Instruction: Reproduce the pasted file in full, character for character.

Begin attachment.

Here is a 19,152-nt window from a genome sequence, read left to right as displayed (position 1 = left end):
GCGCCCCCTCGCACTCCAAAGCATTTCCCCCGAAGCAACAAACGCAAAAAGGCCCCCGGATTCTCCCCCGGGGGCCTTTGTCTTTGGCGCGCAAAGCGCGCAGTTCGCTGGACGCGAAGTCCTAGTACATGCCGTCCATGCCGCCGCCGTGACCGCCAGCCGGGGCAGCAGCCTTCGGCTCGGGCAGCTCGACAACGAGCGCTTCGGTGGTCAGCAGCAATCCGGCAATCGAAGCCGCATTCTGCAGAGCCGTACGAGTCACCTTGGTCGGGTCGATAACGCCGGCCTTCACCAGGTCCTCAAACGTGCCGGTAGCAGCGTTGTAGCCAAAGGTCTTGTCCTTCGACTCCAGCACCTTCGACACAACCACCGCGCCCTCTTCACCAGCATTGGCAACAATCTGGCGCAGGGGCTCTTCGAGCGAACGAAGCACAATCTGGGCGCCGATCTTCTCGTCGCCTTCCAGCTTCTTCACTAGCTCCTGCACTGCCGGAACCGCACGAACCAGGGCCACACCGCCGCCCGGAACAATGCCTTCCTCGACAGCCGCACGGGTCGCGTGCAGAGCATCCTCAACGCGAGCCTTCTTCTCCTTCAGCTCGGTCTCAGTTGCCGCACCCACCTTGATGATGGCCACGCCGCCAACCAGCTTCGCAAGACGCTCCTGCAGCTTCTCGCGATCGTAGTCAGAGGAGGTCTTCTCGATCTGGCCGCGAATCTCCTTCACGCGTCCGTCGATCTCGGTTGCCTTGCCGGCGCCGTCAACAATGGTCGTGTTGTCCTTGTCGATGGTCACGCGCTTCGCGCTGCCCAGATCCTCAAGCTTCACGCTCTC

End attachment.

Here is a 19,152-nt window from a genome sequence, read left to right as displayed (position 1 = left end):
GCGCCCCCTCGCACTCCAAAGCATTTCCCCCGAAGCAACAAACGCAAAAAGGCCCCCGGATTCTCCCCCGGGGGCCTTTGTCTTTGGCGCGCAAAGCGCGCAGTTCGCTGGACGCGAAGTCCTAGTACATGCCGTCCATGCCGCCGCCGTGACCGCCAGCCGGGGCAGCAGCCTTCGGCTCGGGCAGCTCGACAACGAGCGCTTCGGTGGTCAGCAGCAATCCGGCAATCGAAGCCGCATTCTGCAGAGCCGTACGAGTCACCTTGGTCGGGTCGATAACGCCGGCCTTCACCAGGTCCTCAAACGTGCCGGTAGCAGCGTTGTAGCCAAAGGTCTTGTCCTTCGACTCCAGCACCTTCGACACAACCACCGCGCCCTCTTCACCAGCATTGGCAACAATCTGGCGCAGGGGCTCTTCGAGCGAACGAAGCACAATCTGGGCGCCGATCTTCTCGTCGCCTTCCAGCTTCTTCACTAGCTCCTGCACTGCCGGAACCGCACGAACCAGGGCCACACCGCCGCCCGGAACAATGCCTTCCTCGACAGCCGCACGGGTCGCGTGCAGAGCATCCTCAACGCGAGCCTTCTTCTCCTTCAGCTCGGTCTCAGTTGCCGCACCCACCTTGATGATGGCCACGCCGCCAACCAGCTTCGCAAGACGCTCCTGCAGCTTCTCGCGATCGTAGTCAGAGGAGGTCTTCTCGATCTGGCCGCGAATCTCCTTCACGCGTCCGTCGATCTCGGTTGCCTTGCCGGCGCCGTCAACAATGGTCGTGTTGTCCTTGTCGATGGTCACGCGCTTCGCGCTGCCCAGATCCTCAAGCTTCACGCTCTC